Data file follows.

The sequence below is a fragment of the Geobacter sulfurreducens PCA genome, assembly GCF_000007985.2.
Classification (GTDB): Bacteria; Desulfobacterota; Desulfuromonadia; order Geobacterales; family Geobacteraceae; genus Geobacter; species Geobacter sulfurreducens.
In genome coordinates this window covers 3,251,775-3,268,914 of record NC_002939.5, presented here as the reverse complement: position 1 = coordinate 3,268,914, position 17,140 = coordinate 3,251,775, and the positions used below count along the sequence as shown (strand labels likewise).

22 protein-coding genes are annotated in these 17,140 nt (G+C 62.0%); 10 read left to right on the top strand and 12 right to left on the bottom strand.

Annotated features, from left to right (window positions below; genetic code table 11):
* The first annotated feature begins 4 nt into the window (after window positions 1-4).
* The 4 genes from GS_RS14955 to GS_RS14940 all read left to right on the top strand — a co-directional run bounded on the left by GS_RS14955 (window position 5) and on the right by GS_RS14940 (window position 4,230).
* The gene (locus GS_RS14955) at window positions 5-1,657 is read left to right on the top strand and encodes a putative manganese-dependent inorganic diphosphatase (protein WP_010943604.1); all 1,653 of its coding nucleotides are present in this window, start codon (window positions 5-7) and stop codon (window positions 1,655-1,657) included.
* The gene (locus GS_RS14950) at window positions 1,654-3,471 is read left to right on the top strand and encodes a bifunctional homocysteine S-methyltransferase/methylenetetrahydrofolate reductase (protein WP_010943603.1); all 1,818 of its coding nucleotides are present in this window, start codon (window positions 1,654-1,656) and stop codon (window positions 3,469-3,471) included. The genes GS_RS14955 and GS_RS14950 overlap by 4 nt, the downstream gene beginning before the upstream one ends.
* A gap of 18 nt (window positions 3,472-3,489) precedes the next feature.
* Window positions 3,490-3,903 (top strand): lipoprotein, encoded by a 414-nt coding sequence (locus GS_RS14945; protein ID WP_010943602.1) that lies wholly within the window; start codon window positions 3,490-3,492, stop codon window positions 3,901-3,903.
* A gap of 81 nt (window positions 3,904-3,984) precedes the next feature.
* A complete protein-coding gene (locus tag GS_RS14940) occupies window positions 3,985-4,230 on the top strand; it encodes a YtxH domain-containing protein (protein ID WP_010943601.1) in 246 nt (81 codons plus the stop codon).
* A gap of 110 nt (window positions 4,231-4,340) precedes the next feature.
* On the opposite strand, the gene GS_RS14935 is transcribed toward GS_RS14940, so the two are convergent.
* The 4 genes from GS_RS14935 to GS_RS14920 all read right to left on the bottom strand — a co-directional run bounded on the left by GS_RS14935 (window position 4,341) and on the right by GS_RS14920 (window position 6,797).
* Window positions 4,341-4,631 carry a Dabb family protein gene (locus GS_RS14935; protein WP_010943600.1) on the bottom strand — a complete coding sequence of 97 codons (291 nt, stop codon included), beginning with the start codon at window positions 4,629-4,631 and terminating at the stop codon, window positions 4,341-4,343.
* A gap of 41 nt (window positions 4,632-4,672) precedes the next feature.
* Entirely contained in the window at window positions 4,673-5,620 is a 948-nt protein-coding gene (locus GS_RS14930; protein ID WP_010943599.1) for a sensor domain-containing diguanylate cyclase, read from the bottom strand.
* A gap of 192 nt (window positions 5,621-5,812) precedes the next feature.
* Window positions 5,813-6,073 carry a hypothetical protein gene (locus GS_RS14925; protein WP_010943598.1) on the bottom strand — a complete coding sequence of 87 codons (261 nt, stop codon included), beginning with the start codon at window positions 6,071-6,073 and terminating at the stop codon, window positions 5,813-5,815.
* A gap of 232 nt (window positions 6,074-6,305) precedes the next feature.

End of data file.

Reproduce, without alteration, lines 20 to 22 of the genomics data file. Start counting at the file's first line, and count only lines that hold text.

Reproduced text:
* A gap of 192 nt (window positions 5,621-5,812) precedes the next feature.
* Window positions 5,813-6,073 carry a hypothetical protein gene (locus GS_RS14925; protein WP_010943598.1) on the bottom strand — a complete coding sequence of 87 codons (261 nt, stop codon included), beginning with the start codon at window positions 6,071-6,073 and terminating at the stop codon, window positions 5,813-5,815.
* A gap of 232 nt (window positions 6,074-6,305) precedes the next feature.